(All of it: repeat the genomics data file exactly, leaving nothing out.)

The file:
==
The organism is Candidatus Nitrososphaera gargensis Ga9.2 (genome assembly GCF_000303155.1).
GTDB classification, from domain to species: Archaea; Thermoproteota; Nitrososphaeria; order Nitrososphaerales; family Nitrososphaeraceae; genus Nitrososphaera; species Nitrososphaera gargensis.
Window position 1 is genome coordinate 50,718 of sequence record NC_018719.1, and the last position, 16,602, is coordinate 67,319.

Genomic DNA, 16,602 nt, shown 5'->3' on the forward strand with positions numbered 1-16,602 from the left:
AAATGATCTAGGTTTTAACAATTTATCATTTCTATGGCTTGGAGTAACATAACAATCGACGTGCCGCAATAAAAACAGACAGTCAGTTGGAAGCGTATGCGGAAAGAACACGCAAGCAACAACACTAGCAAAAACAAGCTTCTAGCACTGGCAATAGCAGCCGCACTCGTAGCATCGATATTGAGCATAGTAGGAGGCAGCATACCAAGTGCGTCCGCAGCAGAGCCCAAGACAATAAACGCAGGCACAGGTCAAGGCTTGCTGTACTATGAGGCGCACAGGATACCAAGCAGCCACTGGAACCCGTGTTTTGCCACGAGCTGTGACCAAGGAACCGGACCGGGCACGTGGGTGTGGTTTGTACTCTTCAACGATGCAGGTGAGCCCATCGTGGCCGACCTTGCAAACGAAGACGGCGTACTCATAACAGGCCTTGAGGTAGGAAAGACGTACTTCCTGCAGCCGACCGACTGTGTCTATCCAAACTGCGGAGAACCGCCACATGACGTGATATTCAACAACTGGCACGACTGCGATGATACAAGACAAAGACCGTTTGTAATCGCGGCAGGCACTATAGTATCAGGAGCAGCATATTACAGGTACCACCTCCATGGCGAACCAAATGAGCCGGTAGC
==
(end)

The organism is Candidatus Nitrososphaera gargensis Ga9.2 (genome assembly GCF_000303155.1).
GTDB classification, from domain to species: Archaea; Thermoproteota; Nitrososphaeria; order Nitrososphaerales; family Nitrososphaeraceae; genus Nitrososphaera; species Nitrososphaera gargensis.
Window position 1 is genome coordinate 50,718 of sequence record NC_018719.1, and the last position, 16,602, is coordinate 67,319.

Genomic DNA, 16,602 nt, shown 5'->3' on the forward strand with positions numbered 1-16,602 from the left:
AAATGATCTAGGTTTTAACAATTTATCATTTCTATGGCTTGGAGTAACATAACAATCGACGTGCCGCAATAAAAACAGACAGTCAGTTGGAAGCGTATGCGGAAAGAACACGCAAGCAACAACACTAGCAAAAACAAGCTTCTAGCACTGGCAATAGCAGCCGCACTCGTAGCATCGATATTGAGCATAGTAGGAGGCAGCATACCAAGTGCGTCCGCAGCAGAGCCCAAGACAATAAACGCAGGCACAGGTCAAGGCTTGCTGTACTATGAGGCGCACAGGATACCAAGCAGCCACTGGAACCCGTGTTTTGCCACGAGCTGTGACCAAGGAACCGGACCGGGCACGTGGGTGTGGTTTGTACTCTTCAACGATGCAGGTGAGCCCATCGTGGCCGACCTTGCAAACGAAGACGGCGTACTCATAACAGGCCTTGAGGTAGGAAAGACGTACTTCCTGCAGCCGACCGACTGTGTCTATCCAAACTGCGGAGAACCGCCACATGACGTGATATTCAACAACTGGCACGACTGCGATGATACAAGACAAAGACCGTTTGTAATCGCGGCAGGCACTATAGTATCAGGAGCAGCATATTACAGGTACCACCTCCATGGCGAACCAAATGAGCCGGTAGC